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Few milestones are more important to teenagers than obtaining a driver’s license. If you have a young driver in your family, though, you should know about the dangers of summertime driving. That is, summer months are so risky for young motorists that AAA has identified the days between Memorial Day weekend and Labor Day weekend as the 100 deadliest days of the year for teen drivers.
Even though Denver tends to have mild winters, icy roads can be a challenge for young drivers. Still, summer may present a bigger risk. Why is summer so dangerous for teen motorists? According to experts, there are three primary reasons.
1. Distracted driving
Distracted driving is a year-round problem for drivers from many different age groups. Summer months, though, may lure your teenager into a false sense of security. While the young one in your family may realize that texting and driving in inclement weather is a bad idea, picking up a smartphone may seem harmless on sunny days. Encouraging your teenager to focus on the road may to keep him or her safe until school starts again.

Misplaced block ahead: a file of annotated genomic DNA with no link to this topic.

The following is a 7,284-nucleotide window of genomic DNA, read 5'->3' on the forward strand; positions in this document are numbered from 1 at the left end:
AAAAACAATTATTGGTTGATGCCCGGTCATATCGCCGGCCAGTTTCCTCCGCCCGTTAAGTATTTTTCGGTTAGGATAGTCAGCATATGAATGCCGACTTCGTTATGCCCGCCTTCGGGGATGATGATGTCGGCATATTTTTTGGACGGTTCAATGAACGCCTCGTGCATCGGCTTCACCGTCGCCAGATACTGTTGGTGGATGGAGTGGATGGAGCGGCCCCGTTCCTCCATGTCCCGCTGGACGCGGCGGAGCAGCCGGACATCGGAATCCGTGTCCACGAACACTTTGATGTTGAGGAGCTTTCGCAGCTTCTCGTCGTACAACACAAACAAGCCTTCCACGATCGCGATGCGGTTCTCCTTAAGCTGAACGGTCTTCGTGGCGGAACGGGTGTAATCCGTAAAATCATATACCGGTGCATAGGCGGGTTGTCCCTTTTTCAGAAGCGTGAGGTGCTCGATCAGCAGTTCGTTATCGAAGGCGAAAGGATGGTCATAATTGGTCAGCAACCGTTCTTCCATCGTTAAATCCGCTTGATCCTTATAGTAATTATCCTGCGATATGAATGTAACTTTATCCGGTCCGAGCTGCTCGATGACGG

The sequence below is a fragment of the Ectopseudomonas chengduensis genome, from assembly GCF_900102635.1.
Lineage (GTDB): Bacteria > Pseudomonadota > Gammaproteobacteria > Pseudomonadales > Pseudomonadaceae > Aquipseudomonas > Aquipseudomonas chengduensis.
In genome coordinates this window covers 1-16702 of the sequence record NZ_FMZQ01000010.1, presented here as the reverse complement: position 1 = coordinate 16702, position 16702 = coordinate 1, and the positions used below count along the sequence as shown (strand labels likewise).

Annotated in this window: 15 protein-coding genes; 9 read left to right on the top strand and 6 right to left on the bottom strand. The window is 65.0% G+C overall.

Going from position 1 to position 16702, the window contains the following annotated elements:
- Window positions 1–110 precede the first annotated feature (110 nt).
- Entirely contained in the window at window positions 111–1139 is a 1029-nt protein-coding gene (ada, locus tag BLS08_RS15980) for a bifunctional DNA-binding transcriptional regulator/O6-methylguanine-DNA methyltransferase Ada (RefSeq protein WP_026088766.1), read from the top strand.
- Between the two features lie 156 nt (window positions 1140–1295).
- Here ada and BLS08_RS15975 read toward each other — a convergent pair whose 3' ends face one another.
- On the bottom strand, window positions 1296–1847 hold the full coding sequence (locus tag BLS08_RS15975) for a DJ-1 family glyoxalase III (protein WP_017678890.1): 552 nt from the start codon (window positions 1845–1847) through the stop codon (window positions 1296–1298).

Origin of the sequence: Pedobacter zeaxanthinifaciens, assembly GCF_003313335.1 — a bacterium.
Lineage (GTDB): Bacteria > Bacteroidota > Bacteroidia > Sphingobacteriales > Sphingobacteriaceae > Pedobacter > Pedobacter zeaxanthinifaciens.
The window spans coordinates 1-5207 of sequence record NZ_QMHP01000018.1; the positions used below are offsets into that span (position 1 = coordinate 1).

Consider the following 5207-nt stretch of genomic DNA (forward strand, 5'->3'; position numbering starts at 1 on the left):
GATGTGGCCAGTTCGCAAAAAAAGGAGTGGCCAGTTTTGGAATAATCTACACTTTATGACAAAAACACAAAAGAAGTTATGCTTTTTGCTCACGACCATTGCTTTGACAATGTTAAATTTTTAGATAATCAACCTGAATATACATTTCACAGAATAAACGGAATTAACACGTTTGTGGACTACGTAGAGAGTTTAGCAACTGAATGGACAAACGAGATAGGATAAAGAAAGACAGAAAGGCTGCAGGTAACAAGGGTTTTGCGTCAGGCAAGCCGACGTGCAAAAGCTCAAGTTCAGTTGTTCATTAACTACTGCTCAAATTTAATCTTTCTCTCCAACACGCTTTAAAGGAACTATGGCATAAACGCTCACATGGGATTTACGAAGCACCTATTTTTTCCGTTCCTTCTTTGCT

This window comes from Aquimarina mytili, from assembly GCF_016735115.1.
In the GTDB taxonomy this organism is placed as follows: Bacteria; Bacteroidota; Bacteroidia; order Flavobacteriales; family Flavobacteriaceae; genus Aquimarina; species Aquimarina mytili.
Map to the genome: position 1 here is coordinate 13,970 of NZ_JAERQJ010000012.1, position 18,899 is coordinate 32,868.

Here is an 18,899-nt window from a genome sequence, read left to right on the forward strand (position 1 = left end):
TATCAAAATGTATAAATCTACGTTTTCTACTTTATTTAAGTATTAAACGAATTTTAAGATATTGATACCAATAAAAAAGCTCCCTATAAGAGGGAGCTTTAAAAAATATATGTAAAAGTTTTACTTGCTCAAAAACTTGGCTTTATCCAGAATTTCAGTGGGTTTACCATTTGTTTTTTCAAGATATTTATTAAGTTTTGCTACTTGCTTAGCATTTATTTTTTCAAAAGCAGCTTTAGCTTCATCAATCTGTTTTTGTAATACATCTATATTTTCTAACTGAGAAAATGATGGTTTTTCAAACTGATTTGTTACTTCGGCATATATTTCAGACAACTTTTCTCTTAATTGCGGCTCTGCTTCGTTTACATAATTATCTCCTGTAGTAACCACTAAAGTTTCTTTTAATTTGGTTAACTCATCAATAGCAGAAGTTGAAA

2. More driving
When teenagers are in school, they stay occupied for most of the day. That may not be the case during June, July and August, though. During these months, teens often have more time to spend driving. As you may suspect, increased driving often enhances a teen driver’s accident risk.
3. Greater distances
Finally, teenagers also may travel greater distances during the summer months. Instead of only driving to school, teen motorists may embark on long trips for vacation or short-term employment. When teen drivers experience fatigue or drive on unfamiliar roadways, their odds of having an automobile collision likely rise.
By understanding why summer months are dangerous for teen drivers, you can talk to your kids about driving responsibly. With a bit of coaching and some responsive parenting, you can improve your kids’ chances of staying safe during the 100 deadliest days.